The Deutsche Forschungsgemeinschaft (DFG, German Research Foundation) has approved the establishment of three new research units. This was decided by the joint committee of the DFG, Germany’s central self-governing research funding organisation, at its July session, which was held during their annual meeting. The purpose of the collaborations is to offer researchers the possibility to pursue current, pressing issues in their subject areas and to establish innovative work directions.
As with all DFG research units, collaboration between the new units will be interdisciplinary and span multiple locations. In the initial 3-year funding period, they will receive approximately €6.5 million. This announcement brings the number of research units funded by the DFG to 221.
The new research units are:
How does pressure affect solutions of biomolecules? The research unit “Exploring the Dynamical Landscape of Biomolecular Systems by Pressure Perturbation“ will pursue this question in order to provide a molecular understanding of these effects. This is the subject of analysis because pressure affects the structure and dynamics of biomolecular systems by changing the specific volume. Researchers at the universities of Dortmund, Bochum and Regensburg also want to investigate the self-assembly of proteins and to control processes associated with the membrane and those involving enzymes. They will use a combination of different experimental biophysical methods and high-pressure techniques supplemented by modern theoretical processes to find out about the solvation, dynamic and conformation of biomolecular systems.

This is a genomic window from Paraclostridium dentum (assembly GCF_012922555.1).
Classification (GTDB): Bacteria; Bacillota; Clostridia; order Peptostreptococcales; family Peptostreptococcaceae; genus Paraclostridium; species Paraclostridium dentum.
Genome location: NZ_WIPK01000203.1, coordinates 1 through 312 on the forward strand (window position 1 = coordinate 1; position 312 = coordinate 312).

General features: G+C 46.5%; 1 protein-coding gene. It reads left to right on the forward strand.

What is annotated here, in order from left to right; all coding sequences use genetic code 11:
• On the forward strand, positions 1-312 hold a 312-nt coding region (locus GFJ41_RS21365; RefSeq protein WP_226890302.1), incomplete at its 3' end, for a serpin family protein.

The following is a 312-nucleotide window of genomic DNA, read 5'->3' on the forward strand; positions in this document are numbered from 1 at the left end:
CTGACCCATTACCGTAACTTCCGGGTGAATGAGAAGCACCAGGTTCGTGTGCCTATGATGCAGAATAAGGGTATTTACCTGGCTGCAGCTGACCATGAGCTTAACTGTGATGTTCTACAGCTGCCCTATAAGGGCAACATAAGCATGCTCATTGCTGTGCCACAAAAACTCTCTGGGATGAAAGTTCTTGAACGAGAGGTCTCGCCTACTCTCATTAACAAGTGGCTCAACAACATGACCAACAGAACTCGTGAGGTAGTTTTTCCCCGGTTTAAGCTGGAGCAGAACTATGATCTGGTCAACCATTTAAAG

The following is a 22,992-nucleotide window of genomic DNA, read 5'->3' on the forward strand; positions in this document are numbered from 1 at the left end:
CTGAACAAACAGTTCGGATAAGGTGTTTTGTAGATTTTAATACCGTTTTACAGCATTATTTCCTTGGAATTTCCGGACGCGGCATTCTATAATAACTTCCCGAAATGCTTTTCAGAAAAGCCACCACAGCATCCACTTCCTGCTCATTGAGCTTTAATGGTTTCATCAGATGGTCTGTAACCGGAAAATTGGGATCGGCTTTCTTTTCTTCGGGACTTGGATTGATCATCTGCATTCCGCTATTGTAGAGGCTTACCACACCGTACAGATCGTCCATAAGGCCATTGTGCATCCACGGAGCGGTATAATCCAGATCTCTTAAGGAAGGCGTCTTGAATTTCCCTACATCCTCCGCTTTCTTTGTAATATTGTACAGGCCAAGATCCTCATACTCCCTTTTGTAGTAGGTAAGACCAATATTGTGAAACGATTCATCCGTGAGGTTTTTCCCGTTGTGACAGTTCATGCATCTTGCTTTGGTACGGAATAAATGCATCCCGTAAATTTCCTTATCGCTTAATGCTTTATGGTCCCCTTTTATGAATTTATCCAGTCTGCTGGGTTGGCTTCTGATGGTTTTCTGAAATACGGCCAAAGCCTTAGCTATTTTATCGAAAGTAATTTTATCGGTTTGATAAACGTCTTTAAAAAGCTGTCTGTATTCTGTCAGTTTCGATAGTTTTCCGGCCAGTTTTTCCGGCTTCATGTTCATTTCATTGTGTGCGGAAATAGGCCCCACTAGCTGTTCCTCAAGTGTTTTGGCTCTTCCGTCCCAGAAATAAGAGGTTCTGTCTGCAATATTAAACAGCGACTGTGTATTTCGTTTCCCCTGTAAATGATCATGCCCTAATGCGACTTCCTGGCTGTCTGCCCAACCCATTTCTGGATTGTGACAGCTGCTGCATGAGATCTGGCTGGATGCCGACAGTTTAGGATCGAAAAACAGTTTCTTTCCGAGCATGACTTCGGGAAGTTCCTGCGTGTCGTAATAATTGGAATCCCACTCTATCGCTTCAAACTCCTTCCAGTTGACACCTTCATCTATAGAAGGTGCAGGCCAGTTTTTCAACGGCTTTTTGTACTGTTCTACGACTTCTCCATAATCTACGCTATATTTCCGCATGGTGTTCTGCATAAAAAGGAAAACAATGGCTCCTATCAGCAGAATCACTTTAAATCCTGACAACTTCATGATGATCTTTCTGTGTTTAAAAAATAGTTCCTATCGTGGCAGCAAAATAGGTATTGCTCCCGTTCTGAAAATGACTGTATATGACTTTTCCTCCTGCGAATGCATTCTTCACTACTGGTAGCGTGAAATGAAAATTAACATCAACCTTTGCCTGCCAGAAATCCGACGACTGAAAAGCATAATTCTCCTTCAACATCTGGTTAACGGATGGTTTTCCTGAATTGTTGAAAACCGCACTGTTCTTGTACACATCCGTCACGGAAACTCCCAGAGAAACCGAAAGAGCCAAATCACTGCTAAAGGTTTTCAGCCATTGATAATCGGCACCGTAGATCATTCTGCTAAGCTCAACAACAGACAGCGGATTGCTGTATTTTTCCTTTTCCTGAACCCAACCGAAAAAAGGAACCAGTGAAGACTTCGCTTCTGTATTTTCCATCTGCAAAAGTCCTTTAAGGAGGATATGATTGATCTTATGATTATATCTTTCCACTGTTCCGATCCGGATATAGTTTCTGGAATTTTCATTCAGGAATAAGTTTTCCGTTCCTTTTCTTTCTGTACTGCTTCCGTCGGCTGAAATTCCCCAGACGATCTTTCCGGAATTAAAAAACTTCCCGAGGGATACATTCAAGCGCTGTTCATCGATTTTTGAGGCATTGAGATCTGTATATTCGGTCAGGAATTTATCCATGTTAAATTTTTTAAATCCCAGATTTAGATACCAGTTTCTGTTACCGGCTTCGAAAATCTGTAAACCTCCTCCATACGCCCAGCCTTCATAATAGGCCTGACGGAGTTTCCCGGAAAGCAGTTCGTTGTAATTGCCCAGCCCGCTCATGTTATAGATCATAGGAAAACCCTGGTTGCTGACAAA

(Spokesperson: Professor Dr. Roland Winter, Technical University, Dortmund)
The Research Unit “Multifunctional Changes to Materials and Energy” is concerned with heat engines which can produce or absorb mechanical work, heat and chemicals as required. With energy transition a major objective, energy conversion and storage are more important than ever. However, processes to date are designed for one type of energy only. For example, engines only convert the chemical energy of fuel into mechanical work. The Research Unit seeks to use engines to produce high-quality basic chemicals as a “by-product”. This would allow fuels to be used more effectively and also superfluous energy to be stored in the form of such chemicals.
(Spokesperson: Professor Dr. Burak Atakan, University of Duisburg-Essen)
Molecules encounter surfaces and settle on them – this is the process being investigated by the “funCOS – Functional Molecular Structures on Complex Oxide Surfaces” Research Unit. Researchers from the areas of chemistry, physics and materials science will use selected systems to analyse the binding properties of larger molecules on oxide surfaces on an atomic scale. They have at their disposal a number of sophisticated experimental methods which have recently allowed new insight into this area, which has received little research to date. The primary goal is to create a knowledge-based design of molecule-oxide interfaces and thus acquire fundamental knowledge for future generations of semi-conductors and catalytic converters.
(Spokesperson: Professor Dr. Jörg Libuda, Friedrich Alexander University Erlangen-Nuremberg)